Valor: French economist Thomas Pikkety brought inequality to the forefront of the international economic debate in the book, “Capital in the XXI century”.
Armínio: The issue of poverty and inequality is historical and is taken seriously among economists.
Valor: How can a more distributive growth be achieved? With more cash transfers and more education?
Armínio: Yes. There are two lines of work that should not be ideological. One relates to equality of opportunity. Even the most liberal of liberals tends to defend equal opportunity. Of course, many liberal see a role for government in the provision of education and public health, but not necessarily in production. I saw this, for instance, in an interview with Ricardo Paes de Barros [Undersecretary of the Secretariat of Strategic Actions]. The government is responsible for providing education, health, security, a decent judiciary, good quality public transportation. This is the basis for a society where people have opportunities, where the child of a poor person is not doomed to be poor too. This is a goal for Brazil, it is in our constitution and the government should be delivering more in these areas. This is a very powerful response to the question posed by Piketty.
Valor: What is the other line of work?
Armínio: It is at the opposite end, which is to deter illicit enrichment that comes from corruption by the state. I recently saw an interesting fact in a publication by Professor Rozane Siqueira, from UFPE. She calculated the Gini coefficient for Brazil and the UK, before and after taxes and transfers. Usually, people’s gross income is used in this calculation. When the Gini coefficient was calculated based on net income, improvements in Brazil were minimal, but in the UK they were quite large. This indicates that, even with all the efforts put forth by the state, the results in distributive terms are still modest.
Valor: Is it possible to increase spending on social issues?
Armínio: I believe there is a lot of room for improvement using the limited spending model, that Gustavo Franco, for example, calls the “entrepreneur fund,” and focusing on areas that show more results, such as education and public health. In short, the use of public money needs more justification. It is misallocated, and not just in terms of poor production allocation, but in distribution too.
Valor: Are subsidized loans a way of producing concentrated wealth?
Armínio: Yes, but I do not believe BNDES should not subsidize. That is not what this is about. I recently wrote an article with Marcos Lisboa advocating for transparency and discretion. I think there is room for subsidies, but it is necessary to understand where the externality is and what the difference between social and private returns is. It must be justified, have transparency, and have a way to measure results. For a few years I was on the advisory committee of the World Bank. Everything the World Bank does has to be outlined with clear objectives and in a way that makes it possible to measure results.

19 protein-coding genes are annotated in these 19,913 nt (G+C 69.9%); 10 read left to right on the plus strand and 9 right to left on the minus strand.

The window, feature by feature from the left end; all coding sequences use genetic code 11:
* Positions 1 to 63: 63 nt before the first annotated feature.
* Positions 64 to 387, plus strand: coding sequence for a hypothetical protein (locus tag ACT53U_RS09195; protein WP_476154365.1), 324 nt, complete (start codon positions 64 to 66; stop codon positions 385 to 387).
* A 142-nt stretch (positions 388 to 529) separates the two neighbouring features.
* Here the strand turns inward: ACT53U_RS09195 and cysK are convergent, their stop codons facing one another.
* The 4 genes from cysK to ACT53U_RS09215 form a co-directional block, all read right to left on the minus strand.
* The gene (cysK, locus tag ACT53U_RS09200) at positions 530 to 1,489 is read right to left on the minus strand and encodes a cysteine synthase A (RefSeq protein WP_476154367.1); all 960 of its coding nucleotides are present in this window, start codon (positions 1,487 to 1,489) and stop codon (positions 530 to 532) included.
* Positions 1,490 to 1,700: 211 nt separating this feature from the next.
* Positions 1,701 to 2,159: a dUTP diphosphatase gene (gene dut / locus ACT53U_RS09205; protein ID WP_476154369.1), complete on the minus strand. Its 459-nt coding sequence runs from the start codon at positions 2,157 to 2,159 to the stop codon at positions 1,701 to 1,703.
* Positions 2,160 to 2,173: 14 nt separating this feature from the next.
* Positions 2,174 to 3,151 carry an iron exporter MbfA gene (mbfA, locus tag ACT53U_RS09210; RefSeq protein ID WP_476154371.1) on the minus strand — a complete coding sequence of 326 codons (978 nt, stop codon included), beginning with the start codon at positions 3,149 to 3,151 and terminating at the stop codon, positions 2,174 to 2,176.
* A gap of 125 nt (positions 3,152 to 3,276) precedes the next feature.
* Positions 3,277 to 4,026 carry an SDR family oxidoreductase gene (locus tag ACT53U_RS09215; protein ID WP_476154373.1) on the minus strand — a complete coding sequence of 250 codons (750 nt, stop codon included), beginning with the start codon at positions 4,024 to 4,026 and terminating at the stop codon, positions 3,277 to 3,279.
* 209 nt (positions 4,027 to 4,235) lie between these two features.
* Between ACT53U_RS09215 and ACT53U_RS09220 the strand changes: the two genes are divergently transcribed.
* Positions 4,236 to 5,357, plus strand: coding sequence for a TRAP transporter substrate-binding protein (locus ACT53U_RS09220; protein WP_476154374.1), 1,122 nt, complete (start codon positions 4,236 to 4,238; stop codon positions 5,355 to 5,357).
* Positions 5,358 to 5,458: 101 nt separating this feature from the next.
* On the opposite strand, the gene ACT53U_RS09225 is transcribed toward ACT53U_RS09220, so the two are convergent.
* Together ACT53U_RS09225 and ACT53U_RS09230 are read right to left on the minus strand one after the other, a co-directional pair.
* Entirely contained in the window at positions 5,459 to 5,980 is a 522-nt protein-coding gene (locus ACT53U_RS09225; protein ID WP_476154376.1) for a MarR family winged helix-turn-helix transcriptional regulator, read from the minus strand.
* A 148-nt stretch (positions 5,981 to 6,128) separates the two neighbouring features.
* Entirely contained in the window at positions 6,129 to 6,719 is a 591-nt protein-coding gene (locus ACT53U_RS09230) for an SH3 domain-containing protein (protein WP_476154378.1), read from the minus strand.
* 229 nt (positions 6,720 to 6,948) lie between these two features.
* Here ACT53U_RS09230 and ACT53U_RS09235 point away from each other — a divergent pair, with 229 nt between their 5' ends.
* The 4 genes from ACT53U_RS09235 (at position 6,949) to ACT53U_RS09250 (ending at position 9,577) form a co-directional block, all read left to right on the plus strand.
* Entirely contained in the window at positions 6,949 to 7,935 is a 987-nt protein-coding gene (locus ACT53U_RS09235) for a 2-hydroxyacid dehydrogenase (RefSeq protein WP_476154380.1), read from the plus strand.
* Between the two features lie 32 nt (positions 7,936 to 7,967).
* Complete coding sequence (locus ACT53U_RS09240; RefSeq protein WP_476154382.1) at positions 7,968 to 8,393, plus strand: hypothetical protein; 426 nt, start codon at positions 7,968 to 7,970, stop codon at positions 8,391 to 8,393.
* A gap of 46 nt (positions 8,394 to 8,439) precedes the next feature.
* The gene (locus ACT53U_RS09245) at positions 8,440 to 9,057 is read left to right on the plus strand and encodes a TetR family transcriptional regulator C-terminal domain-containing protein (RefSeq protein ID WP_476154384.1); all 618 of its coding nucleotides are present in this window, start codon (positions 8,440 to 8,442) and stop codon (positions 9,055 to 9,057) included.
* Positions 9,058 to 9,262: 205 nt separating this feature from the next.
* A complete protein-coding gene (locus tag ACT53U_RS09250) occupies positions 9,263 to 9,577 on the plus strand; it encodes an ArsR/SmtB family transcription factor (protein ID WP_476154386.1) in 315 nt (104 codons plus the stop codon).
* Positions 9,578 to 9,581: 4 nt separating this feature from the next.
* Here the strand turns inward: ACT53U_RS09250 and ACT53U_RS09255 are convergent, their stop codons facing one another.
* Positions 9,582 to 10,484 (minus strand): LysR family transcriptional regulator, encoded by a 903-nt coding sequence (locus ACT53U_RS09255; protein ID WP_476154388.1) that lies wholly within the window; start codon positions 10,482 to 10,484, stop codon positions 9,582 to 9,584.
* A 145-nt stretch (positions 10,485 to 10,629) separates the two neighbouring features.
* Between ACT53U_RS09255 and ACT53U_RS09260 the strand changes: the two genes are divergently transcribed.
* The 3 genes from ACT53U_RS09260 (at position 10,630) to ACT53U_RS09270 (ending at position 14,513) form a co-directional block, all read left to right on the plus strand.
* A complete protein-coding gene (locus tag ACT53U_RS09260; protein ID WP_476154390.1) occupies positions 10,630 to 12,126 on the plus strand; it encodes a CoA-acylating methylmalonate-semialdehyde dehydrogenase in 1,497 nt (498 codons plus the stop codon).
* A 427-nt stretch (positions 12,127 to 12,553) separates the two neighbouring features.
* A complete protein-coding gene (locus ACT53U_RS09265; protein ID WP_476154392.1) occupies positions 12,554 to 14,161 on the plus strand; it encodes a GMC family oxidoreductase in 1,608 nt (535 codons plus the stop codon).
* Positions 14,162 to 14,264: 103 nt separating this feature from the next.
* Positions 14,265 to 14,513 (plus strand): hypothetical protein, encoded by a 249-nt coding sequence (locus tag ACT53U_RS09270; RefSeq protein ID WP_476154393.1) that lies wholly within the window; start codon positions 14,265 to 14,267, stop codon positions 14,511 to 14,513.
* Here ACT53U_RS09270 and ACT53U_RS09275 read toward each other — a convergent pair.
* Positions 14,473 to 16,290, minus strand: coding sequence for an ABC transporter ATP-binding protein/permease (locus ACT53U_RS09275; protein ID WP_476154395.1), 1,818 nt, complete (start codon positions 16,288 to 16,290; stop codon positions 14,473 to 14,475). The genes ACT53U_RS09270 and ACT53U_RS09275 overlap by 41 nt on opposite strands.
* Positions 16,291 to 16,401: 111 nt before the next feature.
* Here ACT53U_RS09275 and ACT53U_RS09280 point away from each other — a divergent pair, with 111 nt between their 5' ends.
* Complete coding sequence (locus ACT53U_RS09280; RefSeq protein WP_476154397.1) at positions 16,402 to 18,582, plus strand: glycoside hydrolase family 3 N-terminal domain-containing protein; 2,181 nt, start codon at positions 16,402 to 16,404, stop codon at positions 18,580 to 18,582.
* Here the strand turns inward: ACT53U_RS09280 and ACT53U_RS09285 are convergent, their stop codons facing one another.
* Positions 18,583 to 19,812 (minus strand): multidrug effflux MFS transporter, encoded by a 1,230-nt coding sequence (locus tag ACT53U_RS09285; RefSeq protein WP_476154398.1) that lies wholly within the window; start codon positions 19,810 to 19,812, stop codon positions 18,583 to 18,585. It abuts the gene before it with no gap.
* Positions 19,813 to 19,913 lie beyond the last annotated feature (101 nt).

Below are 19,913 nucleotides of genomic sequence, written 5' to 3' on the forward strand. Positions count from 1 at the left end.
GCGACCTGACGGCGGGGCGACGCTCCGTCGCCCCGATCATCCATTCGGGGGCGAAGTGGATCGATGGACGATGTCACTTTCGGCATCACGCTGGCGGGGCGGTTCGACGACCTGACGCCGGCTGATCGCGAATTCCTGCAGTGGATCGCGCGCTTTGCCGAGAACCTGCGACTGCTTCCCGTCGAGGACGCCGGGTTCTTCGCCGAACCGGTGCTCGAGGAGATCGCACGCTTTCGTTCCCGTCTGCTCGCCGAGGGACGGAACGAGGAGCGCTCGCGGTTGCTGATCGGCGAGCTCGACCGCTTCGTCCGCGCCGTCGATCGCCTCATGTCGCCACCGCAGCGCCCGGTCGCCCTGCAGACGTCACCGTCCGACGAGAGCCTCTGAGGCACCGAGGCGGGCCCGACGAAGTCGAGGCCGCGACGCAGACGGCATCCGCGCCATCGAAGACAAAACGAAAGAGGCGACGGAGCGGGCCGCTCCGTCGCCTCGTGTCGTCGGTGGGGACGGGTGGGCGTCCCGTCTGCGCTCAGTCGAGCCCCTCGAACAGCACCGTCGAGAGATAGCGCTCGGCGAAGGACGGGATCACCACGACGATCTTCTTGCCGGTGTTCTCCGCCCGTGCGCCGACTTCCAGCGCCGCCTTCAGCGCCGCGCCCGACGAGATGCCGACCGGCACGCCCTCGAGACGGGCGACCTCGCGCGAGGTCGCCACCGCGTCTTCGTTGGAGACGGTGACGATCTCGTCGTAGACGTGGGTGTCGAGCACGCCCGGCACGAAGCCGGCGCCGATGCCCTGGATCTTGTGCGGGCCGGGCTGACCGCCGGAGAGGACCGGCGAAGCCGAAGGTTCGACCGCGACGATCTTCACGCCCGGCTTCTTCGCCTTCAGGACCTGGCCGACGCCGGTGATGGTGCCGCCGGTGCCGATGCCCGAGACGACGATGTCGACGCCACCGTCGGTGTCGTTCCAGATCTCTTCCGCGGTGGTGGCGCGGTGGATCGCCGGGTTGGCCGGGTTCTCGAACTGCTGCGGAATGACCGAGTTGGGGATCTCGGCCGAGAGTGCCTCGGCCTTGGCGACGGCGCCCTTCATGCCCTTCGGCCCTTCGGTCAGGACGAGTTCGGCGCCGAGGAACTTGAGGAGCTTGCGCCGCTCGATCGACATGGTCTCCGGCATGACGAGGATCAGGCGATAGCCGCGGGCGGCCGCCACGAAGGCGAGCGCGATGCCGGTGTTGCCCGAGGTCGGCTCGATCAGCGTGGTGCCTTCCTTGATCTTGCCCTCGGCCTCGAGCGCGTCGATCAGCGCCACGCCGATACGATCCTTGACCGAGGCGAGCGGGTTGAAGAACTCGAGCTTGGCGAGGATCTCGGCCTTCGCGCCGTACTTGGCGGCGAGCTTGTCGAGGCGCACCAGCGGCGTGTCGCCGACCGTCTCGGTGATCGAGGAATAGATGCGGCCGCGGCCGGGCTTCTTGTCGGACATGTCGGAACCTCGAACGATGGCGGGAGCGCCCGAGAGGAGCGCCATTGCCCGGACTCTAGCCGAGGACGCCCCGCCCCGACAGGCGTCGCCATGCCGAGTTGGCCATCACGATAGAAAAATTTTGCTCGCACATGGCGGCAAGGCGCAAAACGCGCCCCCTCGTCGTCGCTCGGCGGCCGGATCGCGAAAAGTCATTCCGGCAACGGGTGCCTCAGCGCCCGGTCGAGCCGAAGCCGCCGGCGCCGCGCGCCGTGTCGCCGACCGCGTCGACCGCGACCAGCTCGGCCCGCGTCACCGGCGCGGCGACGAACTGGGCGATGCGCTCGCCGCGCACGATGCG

Valor: Is industrial policy showing results?
Armínio: I do not know; there is no data available. But given the low growth rate, I suspect it is not.
Valor: Is there some other structural problem that hinders the country from growing more?
Armínio: To the contrary. Brazil has a per capita income equivalent to 20% percent of the income of the richest countries. It is very possible to have a 4-5% annual growth rate. It depends on the rest of the world as well, but there is nothing you can say that is caused by a structural issue exclusive to Brazil. What is the structural issue? Do you think Brazilian children are incapable of learning?
Valor: For several years now interest rates are higher here than in the rest of the world…
Armínio: This goes back to the military regime. The remuneration of savings by inflation plus 6%, net tax, came from them. Someone thought a 6% interest rate was good. A well-positioned economy will experience interest rates falling to a more normal rate. Interest has to be accepted at face value. It is not a direct result from someone’s individual desire or decision, but, undoubtedly, the right conditions can be created so that the country can move towards more normal interest rates.